MXenes Make Faraday Cages You Can Turn On And Off

Shielding is crucial for all manner of electronic devices. Whether you want to keep power supply noise out of an audio amplifier, or protect ICBMs against an electromagnetic pulse from a nuclear attack, the basic physics behind shielding remains the same. A Faraday cage or shield will do the trick.

At times, though, it would be desirable to shield and unshield a device at will. A new class of materials known as MXenes may be able to offer just that functionality, with microscopically thin films serving as shields that can be switched on and off at will.

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Antennas That You Install With A Spray-Can

With the explosion in cell phones, WiFi, Bluetooth, and other radio technologies, the demand for antennas is increasing. Everything is getting smaller and even wearable, so traditional antennas are less practical than ever. You’ve probably seen PCB antennas on things like ESP8266s, but Drexel University researchers are now studying using titanium carbide — known as MXene — to build thin, light, and even transparent antennas that outperform copper antennas. Bucking the trend for 3D printing, these antennas are sprayed like ink or paint onto a surface.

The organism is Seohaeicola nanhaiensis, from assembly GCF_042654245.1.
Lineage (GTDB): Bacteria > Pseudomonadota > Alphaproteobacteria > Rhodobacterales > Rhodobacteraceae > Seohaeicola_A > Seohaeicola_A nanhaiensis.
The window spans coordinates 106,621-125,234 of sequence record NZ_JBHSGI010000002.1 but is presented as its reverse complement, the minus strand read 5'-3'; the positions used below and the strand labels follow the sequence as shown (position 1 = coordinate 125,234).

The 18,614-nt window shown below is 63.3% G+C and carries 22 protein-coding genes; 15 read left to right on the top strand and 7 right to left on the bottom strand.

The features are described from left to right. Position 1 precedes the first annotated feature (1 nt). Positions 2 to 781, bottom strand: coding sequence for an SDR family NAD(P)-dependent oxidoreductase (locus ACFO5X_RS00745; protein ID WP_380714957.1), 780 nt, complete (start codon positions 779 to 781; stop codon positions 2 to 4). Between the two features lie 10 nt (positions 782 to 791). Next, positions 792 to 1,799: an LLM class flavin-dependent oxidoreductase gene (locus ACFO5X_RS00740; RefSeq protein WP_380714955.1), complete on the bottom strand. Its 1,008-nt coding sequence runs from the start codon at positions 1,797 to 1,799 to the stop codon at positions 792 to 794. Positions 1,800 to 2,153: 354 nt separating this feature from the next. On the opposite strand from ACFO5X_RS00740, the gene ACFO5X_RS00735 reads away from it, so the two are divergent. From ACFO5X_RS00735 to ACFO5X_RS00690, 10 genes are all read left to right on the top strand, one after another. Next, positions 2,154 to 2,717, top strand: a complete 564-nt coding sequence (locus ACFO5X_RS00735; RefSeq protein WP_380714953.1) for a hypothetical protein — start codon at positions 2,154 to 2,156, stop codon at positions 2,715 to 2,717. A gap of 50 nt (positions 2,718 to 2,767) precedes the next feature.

A traditional antenna that uses metal carries most of the current at the skin (something we’ve discussed before). For example, at WiFi frequencies, a copper antenna’s skin depth is about 1.33 micrometers. That means that antennas have to be at least thick enough to carry current at that depth from all surfaces –practically 5 micrometers is about the thinnest you can reasonably go. That doesn’t sound like a lot, but when you are trying to make something thin and flexible, it is pretty thick. Using MXene, the researchers made antennas as thin as 100 nanometers thick — that’s 10% of a micrometer and only 2% of a conventional antenna.

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